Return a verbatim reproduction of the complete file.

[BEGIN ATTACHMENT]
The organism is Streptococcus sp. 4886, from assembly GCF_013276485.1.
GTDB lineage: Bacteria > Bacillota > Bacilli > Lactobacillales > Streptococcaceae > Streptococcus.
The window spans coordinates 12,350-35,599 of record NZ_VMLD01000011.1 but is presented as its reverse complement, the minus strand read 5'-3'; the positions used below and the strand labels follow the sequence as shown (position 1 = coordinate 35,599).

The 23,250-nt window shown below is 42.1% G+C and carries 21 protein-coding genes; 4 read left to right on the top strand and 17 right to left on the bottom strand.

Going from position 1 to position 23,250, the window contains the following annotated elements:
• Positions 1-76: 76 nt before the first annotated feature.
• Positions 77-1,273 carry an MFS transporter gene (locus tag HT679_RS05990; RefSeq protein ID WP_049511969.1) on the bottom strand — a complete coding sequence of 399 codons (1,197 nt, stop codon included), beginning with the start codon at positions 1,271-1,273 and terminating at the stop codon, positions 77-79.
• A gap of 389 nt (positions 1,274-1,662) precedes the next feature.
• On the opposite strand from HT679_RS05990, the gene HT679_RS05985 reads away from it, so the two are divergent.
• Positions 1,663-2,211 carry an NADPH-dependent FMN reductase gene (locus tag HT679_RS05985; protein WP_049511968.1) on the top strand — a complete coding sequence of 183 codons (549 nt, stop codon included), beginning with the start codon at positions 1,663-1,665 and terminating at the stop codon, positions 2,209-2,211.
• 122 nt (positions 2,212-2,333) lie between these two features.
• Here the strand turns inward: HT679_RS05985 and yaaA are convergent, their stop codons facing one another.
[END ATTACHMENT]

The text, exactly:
The organism is Streptococcus sp. 4886, from assembly GCF_013276485.1.
GTDB lineage: Bacteria > Bacillota > Bacilli > Lactobacillales > Streptococcaceae > Streptococcus.
The window spans coordinates 12,350-35,599 of record NZ_VMLD01000011.1 but is presented as its reverse complement, the minus strand read 5'-3'; the positions used below and the strand labels follow the sequence as shown (position 1 = coordinate 35,599).

The 23,250-nt window shown below is 42.1% G+C and carries 21 protein-coding genes; 4 read left to right on the top strand and 17 right to left on the bottom strand.

Going from position 1 to position 23,250, the window contains the following annotated elements:
• Positions 1-76: 76 nt before the first annotated feature.
• Positions 77-1,273 carry an MFS transporter gene (locus tag HT679_RS05990; RefSeq protein ID WP_049511969.1) on the bottom strand — a complete coding sequence of 399 codons (1,197 nt, stop codon included), beginning with the start codon at positions 1,271-1,273 and terminating at the stop codon, positions 77-79.
• A gap of 389 nt (positions 1,274-1,662) precedes the next feature.
• On the opposite strand from HT679_RS05990, the gene HT679_RS05985 reads away from it, so the two are divergent.
• Positions 1,663-2,211 carry an NADPH-dependent FMN reductase gene (locus tag HT679_RS05985; protein WP_049511968.1) on the top strand — a complete coding sequence of 183 codons (549 nt, stop codon included), beginning with the start codon at positions 1,663-1,665 and terminating at the stop codon, positions 2,209-2,211.
• 122 nt (positions 2,212-2,333) lie between these two features.
• Here the strand turns inward: HT679_RS05985 and yaaA are convergent, their stop codons facing one another.